I used the paper template to cut 1/4″ plywood as a backer to fit the corner and act as a base for the mosaic.
Step 3: Draw Your Design
At this point, you can use carbon paper to trace your design onto the plywood backer (or directly onto the surface of the wood that’s already there if you don’t need to build it up). Tape the template down securely with painters tape so it doesn’t shift and be sure to transfer ALL lines and letters/numbers; you can peak under the paper as you go so you don’t miss anything. Once the paper is removed check that it’s complete and then set it aside again for later so you can add the cut mosaic pieces directly onto the backer. I also pre-drilled some holes into the plywood where I planned some circles in the design so I could screw the plywood onto the base and secure it, then cover those spaces with glass gems.
Step 4: Photocopy Your Pattern and Start Cutting
Take your artwork to a large format printer and have them print off at least two copies.
Use a special pair of stained glass pattern shears to cut out the pieces from one of copies. The shears will remove a small sliver of paper between each piece leaving you with enough of a gap to add grout if you wish. I used a shear that’s 20% thinner than most others that are typically used because I wanted a smaller gap and the option of not having to grout the piece once it was done.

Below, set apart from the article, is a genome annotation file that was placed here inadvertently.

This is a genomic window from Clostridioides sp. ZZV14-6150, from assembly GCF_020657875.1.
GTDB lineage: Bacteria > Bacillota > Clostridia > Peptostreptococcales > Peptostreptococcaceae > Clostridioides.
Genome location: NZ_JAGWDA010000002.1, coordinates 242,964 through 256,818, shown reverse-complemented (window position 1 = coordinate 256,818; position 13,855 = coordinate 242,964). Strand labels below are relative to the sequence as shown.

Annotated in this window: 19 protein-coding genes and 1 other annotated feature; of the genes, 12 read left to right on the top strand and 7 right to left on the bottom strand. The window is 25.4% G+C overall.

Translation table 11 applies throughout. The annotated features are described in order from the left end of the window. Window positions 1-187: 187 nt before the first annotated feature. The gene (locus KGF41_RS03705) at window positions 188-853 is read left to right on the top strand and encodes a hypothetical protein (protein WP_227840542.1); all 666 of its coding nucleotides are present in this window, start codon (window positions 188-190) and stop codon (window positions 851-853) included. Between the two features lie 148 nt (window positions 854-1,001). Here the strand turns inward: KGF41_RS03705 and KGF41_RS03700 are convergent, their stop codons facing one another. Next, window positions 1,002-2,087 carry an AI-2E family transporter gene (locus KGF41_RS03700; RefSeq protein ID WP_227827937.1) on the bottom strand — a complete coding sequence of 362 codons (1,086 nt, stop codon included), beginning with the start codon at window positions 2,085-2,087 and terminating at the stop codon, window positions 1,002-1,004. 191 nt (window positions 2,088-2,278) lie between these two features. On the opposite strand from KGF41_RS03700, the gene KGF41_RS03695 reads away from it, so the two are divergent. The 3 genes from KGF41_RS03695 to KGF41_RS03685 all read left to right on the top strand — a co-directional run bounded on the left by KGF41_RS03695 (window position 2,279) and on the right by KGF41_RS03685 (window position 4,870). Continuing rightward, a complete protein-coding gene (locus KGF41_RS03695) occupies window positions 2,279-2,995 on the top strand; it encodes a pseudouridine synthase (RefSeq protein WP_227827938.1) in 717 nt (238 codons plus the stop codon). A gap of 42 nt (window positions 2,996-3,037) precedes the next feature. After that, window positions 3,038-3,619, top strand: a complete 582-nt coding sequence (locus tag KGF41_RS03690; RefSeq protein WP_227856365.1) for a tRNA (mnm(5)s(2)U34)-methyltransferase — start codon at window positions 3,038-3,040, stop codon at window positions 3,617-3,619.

The intact copy of the template will be used as the new master template to arrange the glass pieces on. When the paper pieces are cut out from the template, sort them by colour so you can cut like colours all at once. Apply rubber cement to like-pattern pieces then lay them on the sheets of glass selected for the each element. Rubber cement allows you to lift and re-position the paper if you have to so you can plan your cuts and economize on glass.
Step 5: Cut Your Glass Pieces
Watch this video to learn the basics of cutting stained glass:
Use a glass cutter to score the glass and cut each piece. When you score the glass, there’s no need to apply excessive pressure. A steady firm score is all you need and you should hear a gentle ‘hiss’ as the cutter passes over the glass. I used a pistol grip cutter; it gives me more control and is much more comfortable to use than a regular straight cutter. In the second picture, you’ll see an example of both styles of glass cutters. They both have oil reservoirs which automatically dispense lubricant to the glass surface; a real convenience on large pieces like this mosaic.